My good friend, Mitchell J. Freedman authored an interesting opinion piece on Wal-Mart and Costco. He offered the perspectives of others, specifically, those that watch Wal-Mart. Mitchell provided the views of the Wal-Mart Chief, H. Lee, Scott, Junior. He linked to a Frontline documentary that is very well done. It is one that I have viewed often. In his editorial Mitchell presented the perspective of a former Wal-Mart manager. He also furnished a path to the Labor Research Association. This organization offers an article titled, “The Costco Challenge: An Alternative to Wal-Martization?” by Moira Herbst [July 5, 2005].
I found Mitchell’s blogging inspiring and insightful. I wrote to Mitchell. Here, in my own missive, I share my letter with you dear reader.
I ask you to share yours. Please write your thoughts, tell others of your buying experiences, and discuss your own awareness of Wal-Mart. Then reflect upkn your shopping decisions, past, present, and future.
Would you prefer to do as you do? Would you prefer to support the [wicked] world of Wal-Mart or that of Costco [a company that cares for its employees and patrons]? When you make your purchases, what do you believe you are saying, doing, promoting, or allowing? Are these actions consistent with your personal philosophy? Are you consuming without thought and do your purchases support causes and considerations that you think vital?
Please, spend wisely. The price you pay is more than mere dollars. Take some time to review your purchases. Investigate the stores from which you buy. For when you, Mitchell, or I shop, we are investing in America; we decide to support a democracy or a monopoly.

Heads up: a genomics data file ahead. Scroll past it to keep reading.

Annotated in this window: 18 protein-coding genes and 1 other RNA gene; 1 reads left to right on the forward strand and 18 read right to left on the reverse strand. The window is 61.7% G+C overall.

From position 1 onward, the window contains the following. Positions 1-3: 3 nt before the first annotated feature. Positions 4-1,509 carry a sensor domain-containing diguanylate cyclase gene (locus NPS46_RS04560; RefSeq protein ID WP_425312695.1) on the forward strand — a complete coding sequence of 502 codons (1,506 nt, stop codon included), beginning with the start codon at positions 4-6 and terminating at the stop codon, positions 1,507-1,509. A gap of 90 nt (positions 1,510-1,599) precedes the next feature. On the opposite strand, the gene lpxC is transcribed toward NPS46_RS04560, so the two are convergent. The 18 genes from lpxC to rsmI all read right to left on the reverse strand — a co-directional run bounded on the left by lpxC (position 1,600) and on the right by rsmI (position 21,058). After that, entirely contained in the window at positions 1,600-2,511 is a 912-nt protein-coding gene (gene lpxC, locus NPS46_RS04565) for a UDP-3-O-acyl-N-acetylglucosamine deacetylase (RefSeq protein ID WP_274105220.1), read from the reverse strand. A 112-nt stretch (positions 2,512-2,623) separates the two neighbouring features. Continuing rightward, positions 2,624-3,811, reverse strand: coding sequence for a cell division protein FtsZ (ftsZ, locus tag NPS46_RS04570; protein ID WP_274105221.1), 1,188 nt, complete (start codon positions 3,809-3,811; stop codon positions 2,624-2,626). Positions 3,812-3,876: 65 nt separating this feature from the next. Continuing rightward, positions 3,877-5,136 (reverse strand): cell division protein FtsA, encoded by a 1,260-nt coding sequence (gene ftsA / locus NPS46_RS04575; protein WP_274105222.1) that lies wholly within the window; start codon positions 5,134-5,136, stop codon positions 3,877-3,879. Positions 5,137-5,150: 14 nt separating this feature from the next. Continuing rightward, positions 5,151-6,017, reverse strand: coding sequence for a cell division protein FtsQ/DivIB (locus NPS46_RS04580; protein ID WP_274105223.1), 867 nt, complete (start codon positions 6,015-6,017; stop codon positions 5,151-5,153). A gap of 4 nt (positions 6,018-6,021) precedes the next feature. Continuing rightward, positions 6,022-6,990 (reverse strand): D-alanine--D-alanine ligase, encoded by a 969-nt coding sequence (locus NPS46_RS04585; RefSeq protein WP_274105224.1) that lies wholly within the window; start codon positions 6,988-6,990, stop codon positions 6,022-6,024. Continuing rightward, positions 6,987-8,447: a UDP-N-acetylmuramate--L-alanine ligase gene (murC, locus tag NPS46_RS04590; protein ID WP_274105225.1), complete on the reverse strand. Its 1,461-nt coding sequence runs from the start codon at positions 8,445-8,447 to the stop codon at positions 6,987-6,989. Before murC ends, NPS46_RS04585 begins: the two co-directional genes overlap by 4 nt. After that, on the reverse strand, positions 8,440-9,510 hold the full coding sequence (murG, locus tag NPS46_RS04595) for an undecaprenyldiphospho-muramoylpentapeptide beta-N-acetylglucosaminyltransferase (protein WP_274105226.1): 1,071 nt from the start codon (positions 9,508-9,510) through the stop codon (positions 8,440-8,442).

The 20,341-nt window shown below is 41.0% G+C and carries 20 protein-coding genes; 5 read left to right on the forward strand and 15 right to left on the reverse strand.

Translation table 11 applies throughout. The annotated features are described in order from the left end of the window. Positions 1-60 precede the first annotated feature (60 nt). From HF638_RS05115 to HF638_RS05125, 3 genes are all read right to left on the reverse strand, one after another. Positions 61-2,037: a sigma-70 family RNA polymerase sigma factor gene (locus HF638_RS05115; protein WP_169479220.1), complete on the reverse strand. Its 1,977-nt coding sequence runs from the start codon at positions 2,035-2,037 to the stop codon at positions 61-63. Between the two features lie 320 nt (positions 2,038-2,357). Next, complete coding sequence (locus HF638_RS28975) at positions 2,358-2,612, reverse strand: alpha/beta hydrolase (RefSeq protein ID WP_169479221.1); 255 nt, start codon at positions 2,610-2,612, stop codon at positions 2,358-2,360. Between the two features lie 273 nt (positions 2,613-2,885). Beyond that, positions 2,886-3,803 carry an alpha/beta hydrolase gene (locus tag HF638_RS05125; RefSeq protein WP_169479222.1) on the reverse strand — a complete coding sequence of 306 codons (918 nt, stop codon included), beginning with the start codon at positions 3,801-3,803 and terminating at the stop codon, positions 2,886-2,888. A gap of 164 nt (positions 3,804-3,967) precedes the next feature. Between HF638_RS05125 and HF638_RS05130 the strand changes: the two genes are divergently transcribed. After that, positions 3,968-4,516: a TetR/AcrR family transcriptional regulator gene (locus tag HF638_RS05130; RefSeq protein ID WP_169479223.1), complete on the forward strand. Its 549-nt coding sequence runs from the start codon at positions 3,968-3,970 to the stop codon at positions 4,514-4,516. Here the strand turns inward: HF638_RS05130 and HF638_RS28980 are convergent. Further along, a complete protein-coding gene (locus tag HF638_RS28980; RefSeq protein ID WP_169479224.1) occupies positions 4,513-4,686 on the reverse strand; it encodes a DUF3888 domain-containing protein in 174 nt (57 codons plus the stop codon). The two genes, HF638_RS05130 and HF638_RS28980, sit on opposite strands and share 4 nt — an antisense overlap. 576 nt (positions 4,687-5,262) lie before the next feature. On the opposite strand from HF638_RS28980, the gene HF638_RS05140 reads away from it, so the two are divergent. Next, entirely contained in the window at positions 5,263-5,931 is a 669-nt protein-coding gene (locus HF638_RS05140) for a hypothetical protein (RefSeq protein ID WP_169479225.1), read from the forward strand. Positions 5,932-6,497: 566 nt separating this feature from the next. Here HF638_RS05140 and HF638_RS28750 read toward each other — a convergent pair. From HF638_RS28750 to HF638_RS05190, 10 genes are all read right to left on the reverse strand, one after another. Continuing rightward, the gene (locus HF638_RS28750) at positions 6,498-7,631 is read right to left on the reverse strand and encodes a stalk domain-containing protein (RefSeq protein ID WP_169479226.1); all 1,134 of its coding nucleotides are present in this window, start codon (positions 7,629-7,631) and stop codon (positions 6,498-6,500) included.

I implore us all. Please, may we make an informed decision?
I believe that when we buy, the product and price must not be our only considerations. My hope is that you actively believe similar. If not, please share your beliefs. Tell me what is true for you; help me to understand why Wal-Mart continues to be the “success” [sic] it is.
For me, Wal-Mart is not a “success”; it is a source of stress. Therefore, I wrote . . .
Dear Mitchell . . .
Decades ago, as Sam Walton presented his business philosophy and received much praise, my Mom said, “This will be the end of the middle-class.” My family and I watched; we did not have to wait long. My Mom was absolutely correct!
I do not know if my Mom ever dared venture forth to investigate the actuality of Wal-Mart; I know not whether she ever entered their doors, I have not and will not.
I read, view, listen, and hear of how Wal-Mart destroyed the free-market that allowed it to survive. I am very aware of how they “use” the system to their advantage. I witness the hypocrisy of Wal-Mart’s words and deeds. I observe how the Wal-Mart philosophy conflicts with a Democratic constitution, and I am appalled. I am amazed that we as a society allow an organization such as this to be our guiding light. However, [some say] how can we not. Wal-Mart Super-stores have dimmed all others on the streets of America.
Though the lights at Costco do not burn as bright, I too lean towards this corporate structure. Costco cares for its employees and patrons. While the bricks, mortars, cars, and signs at Costco may not flood the skies with an ominous glow, the corporate configuration of Costco is one that I find preferable. Thus, I am, a proud patron of Costco, never of Wal-Mart.
Please read other articles of note . . .
• Organic Consumers Association offers Wal-Mart and the end of the Middle-Class, Business Week, October 7, 2005. Wal-Mart’s Giant Sucking Sound By Leo Hindery Jr.
• The grocery dispute is about more than clerks’ health benefits–it’s about the survival of the middle class. By Harold Myerson [First published in Los Angeles Times, December 7, 2003
• US: Remaking America in Wal-Mart’s Image, CorpWatch, The Black Commentator. February 19th, 2004